Graceful Resistance

How Capoeiristas Use Their Art for Activism and Community Engagement
Author: Lauren Miller Griffith
The potent connection between the Afro-Brazilian art form and social action
Cloth – $110
Paper – $25
eBook – $19.95
Publication Date
Paperback: 06/20/2023
Cloth: 06/20/2023
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About the Book

Capoeira began as a martial art developed by enslaved Afro-Brazilians. Today, the practice incorporates song, dance, acrobatics, and theatrical improvisation—and leads many participants into activism.

Lauren Miller Griffith’s extensive participant observation with multiple capoeira groups informs her ethnography of capoeiristas--both individuals and groups--in the United States. Griffith follows practitioners beyond their physical training into social justice activities that illuminate capoeira’s strong connection to resistance and subversion. As both individuals and communities of capoeiristas, participants march against racial discrimination, celebrate Martin Luther King Jr. Day and Juneteenth, organize professional clothing drives for job seekers, and pursue economic and environmental justice in their neighborhoods. For these people, capoeira becomes a type of serious leisure that contributes to personal growth, a sense of belonging, and an overall sense of self, while also imposing duties and obligations.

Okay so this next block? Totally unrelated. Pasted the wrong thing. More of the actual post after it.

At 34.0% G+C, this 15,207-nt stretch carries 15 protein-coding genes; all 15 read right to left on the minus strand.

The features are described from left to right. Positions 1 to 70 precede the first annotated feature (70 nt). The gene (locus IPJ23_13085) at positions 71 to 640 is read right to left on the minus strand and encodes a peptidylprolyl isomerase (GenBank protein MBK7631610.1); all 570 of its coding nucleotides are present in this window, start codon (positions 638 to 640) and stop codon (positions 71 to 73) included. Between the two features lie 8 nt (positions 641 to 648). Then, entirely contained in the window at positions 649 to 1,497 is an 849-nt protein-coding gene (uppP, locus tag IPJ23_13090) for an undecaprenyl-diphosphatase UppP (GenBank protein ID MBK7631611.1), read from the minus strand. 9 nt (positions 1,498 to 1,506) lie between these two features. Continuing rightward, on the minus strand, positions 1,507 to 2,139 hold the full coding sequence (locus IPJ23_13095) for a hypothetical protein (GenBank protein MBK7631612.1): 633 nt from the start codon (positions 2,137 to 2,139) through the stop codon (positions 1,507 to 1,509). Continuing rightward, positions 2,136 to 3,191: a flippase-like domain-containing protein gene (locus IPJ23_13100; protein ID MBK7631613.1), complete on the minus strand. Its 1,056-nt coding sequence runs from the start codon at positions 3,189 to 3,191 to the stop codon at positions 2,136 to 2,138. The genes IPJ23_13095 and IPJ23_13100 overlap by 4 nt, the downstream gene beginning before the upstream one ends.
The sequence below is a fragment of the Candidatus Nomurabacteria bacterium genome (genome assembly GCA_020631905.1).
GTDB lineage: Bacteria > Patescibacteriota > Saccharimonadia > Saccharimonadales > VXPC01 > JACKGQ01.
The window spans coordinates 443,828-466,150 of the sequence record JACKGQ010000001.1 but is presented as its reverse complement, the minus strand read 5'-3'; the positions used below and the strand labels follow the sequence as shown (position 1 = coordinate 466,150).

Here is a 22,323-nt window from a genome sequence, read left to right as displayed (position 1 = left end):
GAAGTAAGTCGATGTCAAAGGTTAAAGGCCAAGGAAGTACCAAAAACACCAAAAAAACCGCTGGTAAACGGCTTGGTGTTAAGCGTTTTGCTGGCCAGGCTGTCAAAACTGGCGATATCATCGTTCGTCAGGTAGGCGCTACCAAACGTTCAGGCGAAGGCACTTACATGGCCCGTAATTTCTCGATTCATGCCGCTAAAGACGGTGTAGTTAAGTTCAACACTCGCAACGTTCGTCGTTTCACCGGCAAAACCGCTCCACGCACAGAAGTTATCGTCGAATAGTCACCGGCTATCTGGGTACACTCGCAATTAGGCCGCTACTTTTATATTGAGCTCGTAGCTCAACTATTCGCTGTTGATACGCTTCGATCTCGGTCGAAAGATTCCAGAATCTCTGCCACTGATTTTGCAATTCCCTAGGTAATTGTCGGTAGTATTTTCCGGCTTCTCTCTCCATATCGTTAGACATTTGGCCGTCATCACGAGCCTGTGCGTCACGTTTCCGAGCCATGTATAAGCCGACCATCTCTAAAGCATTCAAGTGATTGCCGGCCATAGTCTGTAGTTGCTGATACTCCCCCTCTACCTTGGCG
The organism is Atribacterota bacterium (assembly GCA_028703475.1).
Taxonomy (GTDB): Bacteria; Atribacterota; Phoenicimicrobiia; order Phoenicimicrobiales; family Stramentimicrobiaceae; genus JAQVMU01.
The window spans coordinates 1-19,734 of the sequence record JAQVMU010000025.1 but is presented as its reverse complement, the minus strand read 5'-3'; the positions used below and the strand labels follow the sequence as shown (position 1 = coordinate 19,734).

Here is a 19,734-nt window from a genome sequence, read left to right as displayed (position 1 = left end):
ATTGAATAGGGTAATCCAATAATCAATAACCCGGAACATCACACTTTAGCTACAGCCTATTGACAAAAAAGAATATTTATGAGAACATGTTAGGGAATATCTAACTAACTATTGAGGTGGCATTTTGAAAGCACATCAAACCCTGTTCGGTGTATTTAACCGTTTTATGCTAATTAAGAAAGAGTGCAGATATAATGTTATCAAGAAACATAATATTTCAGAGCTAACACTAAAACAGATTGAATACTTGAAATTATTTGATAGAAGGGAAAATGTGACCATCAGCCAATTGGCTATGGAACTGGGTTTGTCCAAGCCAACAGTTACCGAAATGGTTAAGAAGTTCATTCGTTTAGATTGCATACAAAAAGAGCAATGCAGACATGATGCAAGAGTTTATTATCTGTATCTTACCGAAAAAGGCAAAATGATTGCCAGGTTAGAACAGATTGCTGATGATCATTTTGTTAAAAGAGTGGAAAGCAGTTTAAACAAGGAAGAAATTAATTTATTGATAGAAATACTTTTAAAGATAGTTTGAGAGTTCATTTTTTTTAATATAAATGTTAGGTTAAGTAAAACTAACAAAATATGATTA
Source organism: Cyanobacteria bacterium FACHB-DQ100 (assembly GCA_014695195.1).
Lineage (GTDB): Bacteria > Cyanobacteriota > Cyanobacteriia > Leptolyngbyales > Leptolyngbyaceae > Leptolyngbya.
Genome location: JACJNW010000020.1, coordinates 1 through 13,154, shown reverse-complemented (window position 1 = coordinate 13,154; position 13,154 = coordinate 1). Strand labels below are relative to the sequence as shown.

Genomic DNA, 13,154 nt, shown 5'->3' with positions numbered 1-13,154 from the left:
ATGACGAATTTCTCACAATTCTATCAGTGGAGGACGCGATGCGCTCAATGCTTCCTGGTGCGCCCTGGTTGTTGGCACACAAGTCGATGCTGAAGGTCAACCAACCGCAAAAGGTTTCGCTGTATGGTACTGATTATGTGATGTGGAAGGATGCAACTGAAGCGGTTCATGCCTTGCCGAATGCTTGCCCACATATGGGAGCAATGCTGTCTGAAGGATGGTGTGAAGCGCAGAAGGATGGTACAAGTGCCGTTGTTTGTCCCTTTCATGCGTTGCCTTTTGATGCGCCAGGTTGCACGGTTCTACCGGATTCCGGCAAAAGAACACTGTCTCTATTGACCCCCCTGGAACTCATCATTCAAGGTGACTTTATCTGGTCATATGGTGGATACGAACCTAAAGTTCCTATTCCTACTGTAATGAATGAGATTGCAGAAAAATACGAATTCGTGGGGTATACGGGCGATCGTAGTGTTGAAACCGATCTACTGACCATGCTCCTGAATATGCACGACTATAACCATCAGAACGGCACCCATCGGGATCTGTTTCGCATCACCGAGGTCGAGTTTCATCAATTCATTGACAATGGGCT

An innovative look at capoeira in America, Graceful Resistance reveals how the practice of an art can catalyze action and transform communities.

* Publication of this book was supported in part by the University of Illinois Press Fund for Anthropology.

About the Author

Lauren Miller Griffith is an associate professor of anthropology in the Department of Sociology, Anthropology, and Social Work at Texas Tech University. She is the author of In Search of Legitimacy: How Outsiders Become Part of the Afro-Brazilian Capoeira Tradition.



“Griffith provides a rich and convincing account of the often-surprising connections between the practices, orientations, and ‘affective habitus’ of capoeira and social justice struggles. This compelling argument is based on years of ethnographic observant participation and countless hours of interviews with diverse practitioners. The end result is an engaging, highly readable, thoroughly enjoyable, yet always seriously scholarly account of capoeira and its place and work in culture and society--an account that is as surprising, dynamic, and graceful as capoeira itself.”--Paul Bowman, author of The Invention of Martial Arts: Popular Culture between Asia and America